2017-07-26 / From the Forest

Take Care of What You Got

By Ryan Trapani, Executive Director, CFA

“After this, I’m just giving up,” said a member to me last week near Jeffersonville. I was visiting the member’s property on a forest consultation to inspect her second round of fruit tree plantings. Previously, her pear tree plantings had succumbed to fire blight – a destructive bacterial disease. On another property near Grahamsville, one highly motivated deer hunter planted over 400 apple trees about eight years ago to feed deer with future apples. He protected them inside cages from the browsing action of deer. Instead, he ended up feeding the voles! After four years, roughly 80 percent of his apple trees were dead due to the girdling action from voles. Voles are mouse-like creatures that hide beneath the grass or snow and chew on the young inner bark of trees.

A Plethora of Young Apple Tree Pests

The underlying theme here is that establishing fruit trees isn’t easy, and maybe it never was. Still, I’m thinking we have more challenges today than my grandfather and his father had in this realm*. (*My grandfather did live through the Depression & WW2). For instance, my grandfather – Constanzio (Cos) Trapani, born in Highland, Ulster County in 1921 – wasn’t a deer hunter. And my father – John Trapani, born in Highland in 1950 – was more of a rabbit hunter in childhood. It’s not that neither of these individuals didn’t aspire to be deer hunters; it’s that deer hunting wasn’t an option in Highland then. There were few, if any deer. Both my grandfather and father could plant a tree in the backyard without concern that their little seedling would become mother’s milk for a newborn fawn or a sparring partner for an angry buck.

And then there’s me, born in New Paltz in 1981. In 1980s New Paltz, it was a treat to see a deer. When we moved to the adjacent Town of Gardiner in the early 1990s, deer were as common as squirrels. Today, my fruit trees are protected behind an eight-foot fence. Trees that are outside the fence are protected inside tree tubes or cages. Of course, the one peach tree I left unprotected was stripped on one side by a buck rub; I should know better, right? I also do my part by harvesting some deer from the local woods each year in order to reduce deer-browse pressure and provide some locally-raised red meat.

Minimum security fences, tubes, and cages aren’t enough to repeal the ravages caused by fungi, insects, and diseases. I have my neighbor’s cedar trees raining down cedar-apple rust spores over the fence and onto my apple trees’ leaves. Speaking of rain. It took me two years to figure out where the wettest and driest spots are in the yard that are most conducive to drowning or saving a newly planted apple tree as well.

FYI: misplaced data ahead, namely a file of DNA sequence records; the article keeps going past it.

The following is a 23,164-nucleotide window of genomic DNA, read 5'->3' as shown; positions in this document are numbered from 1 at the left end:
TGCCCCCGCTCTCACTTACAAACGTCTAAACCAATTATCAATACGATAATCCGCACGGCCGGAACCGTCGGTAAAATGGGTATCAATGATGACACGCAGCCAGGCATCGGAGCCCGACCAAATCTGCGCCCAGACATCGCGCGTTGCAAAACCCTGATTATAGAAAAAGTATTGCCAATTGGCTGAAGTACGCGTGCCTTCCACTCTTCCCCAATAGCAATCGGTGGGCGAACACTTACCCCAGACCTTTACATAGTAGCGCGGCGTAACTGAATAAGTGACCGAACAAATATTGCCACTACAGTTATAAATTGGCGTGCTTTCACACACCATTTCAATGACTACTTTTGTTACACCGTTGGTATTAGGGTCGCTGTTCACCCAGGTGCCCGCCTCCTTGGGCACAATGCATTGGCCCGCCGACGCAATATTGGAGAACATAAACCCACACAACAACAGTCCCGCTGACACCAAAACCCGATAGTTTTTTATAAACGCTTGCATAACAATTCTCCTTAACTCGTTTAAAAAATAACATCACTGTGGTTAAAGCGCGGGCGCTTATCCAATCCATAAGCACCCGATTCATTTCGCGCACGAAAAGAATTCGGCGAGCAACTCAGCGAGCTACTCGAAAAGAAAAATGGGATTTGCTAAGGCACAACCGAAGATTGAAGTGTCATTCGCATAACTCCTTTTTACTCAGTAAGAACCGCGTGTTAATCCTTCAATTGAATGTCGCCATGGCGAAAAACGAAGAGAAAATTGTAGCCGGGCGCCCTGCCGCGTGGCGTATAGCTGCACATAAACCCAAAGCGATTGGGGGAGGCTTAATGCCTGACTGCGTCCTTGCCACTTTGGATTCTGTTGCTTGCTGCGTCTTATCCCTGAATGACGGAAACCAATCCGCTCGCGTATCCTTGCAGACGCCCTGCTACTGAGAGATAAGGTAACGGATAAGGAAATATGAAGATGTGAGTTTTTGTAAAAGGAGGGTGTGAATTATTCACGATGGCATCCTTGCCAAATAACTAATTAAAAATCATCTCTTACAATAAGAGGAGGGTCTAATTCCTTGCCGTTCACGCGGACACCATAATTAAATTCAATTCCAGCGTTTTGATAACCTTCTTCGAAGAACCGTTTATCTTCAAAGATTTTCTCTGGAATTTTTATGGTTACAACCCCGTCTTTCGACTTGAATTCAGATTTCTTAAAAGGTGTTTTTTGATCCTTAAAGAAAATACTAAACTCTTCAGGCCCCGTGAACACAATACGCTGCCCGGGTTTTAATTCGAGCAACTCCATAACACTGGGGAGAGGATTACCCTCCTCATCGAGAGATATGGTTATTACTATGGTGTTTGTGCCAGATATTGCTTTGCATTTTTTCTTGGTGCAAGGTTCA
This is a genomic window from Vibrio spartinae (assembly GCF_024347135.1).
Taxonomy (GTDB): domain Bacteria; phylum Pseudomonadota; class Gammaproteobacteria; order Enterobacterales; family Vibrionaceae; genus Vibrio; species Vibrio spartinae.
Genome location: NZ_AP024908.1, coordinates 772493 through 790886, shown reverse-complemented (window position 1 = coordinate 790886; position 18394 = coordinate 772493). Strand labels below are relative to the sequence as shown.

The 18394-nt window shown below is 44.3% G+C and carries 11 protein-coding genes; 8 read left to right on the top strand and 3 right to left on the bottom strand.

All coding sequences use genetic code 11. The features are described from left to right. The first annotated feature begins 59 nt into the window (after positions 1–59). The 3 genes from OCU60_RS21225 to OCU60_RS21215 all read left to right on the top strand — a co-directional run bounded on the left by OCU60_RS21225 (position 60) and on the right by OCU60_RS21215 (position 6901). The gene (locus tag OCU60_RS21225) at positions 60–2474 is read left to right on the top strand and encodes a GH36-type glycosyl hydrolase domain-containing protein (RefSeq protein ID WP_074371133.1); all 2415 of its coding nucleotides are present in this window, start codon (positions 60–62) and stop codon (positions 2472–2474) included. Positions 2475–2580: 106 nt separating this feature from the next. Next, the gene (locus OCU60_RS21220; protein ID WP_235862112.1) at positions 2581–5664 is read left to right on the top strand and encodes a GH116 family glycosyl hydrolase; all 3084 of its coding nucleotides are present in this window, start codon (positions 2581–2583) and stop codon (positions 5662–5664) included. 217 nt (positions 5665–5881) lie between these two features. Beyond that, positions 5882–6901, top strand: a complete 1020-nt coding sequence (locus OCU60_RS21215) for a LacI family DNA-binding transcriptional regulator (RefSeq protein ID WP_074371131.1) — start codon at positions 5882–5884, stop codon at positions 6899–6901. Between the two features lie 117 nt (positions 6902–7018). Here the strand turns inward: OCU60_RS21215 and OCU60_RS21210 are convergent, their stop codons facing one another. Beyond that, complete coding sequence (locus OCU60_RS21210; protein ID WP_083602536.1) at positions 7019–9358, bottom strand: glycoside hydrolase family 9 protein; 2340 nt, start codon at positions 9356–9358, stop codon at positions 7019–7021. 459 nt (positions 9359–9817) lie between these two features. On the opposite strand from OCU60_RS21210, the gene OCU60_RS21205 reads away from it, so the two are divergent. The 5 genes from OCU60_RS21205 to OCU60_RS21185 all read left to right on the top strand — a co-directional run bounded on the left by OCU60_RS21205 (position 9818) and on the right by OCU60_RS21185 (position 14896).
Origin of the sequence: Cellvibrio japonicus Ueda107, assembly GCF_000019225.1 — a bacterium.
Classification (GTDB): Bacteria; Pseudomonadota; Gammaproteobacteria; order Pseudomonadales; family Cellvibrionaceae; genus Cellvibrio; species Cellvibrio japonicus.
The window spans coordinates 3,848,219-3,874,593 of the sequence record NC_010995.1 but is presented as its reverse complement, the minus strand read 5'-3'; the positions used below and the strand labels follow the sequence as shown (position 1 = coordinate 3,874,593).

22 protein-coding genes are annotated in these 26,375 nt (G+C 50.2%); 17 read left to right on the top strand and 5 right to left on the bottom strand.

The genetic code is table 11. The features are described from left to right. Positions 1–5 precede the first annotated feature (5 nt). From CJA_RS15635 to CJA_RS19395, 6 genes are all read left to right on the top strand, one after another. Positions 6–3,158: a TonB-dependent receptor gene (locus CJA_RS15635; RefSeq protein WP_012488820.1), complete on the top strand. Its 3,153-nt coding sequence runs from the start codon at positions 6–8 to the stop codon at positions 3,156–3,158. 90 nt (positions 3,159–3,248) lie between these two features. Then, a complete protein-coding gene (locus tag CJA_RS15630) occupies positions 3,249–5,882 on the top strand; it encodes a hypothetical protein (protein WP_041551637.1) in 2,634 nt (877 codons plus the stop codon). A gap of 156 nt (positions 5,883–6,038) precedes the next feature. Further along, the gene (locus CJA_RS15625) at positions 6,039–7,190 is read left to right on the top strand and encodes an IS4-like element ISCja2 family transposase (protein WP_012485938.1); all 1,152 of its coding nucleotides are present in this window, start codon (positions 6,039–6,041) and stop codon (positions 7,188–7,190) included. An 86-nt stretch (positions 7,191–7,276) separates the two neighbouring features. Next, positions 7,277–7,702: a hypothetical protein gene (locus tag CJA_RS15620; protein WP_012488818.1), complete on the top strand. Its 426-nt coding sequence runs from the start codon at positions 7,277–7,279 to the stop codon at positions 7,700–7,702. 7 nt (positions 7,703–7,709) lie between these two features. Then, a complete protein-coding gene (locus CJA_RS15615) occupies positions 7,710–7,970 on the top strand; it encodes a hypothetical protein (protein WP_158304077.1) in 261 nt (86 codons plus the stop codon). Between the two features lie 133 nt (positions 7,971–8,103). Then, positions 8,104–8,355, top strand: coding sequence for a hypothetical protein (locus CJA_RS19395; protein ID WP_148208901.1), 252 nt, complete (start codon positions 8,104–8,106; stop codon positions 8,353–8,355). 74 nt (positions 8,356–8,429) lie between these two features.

And Bears

So, what challenges face the next generation? Well, bears have been on the rise in the last 10 or so years and seem to be continuing on that trend. So, I’m thinking that when my apple trees begin to finally produce fruit, and my daughter – Metta Mae Trapani, born in 2013 in Samsonville, Ulster County – goes to harvest this fruit, she’ll be competing with black bears scaling the fence or at least “stalking the perimeter.” I’m not sure how I’m going to deal with that. Electric fence? I guess this Trapani and future ones might be less apt to be a rabbit or deer hunter, but instead a bear hunter?!

First, Use What You Got

The point is that these apples I’m trying to grow aren’t cheap. The fence is quite a bit of money in materials and certainly a lot in time. In growing anything, there are always variables unforeseen. However, many properties I visit already have established apple trees. I hope that member in Jeffersonville doesn’t “give up.” But, she does have an already established and healthy apple tree someone planted many decades ago. Other members have volunteers or wild apple trees on their properties, and some of these trees are good tasting or at least serve wildlife well. Apple trees – once established – seem extremely hardy and tough; they’re just sometimes difficult to establish. It seems far cheaper – in money and/or time – to restore an established apple tree via cutting out competing vegetation or proper pruning than it is to establish a tree; at least that’s my experience so far. Another option is to graft onto an established tree with a desirable variety and forego the variables of planting with uncertain rootstock in an unknown soil medium. So, before you begin planting, take a look in the woods or its edges and see if there is something worth taken care of that you already got, and “never give up, never surrender.” www.catskillforest.org.

Editor’s note: Ryan Trapani is the executive director of the Catskill Forest Association.

Return to top

Click here for digital edition
2017-07-26 digital edition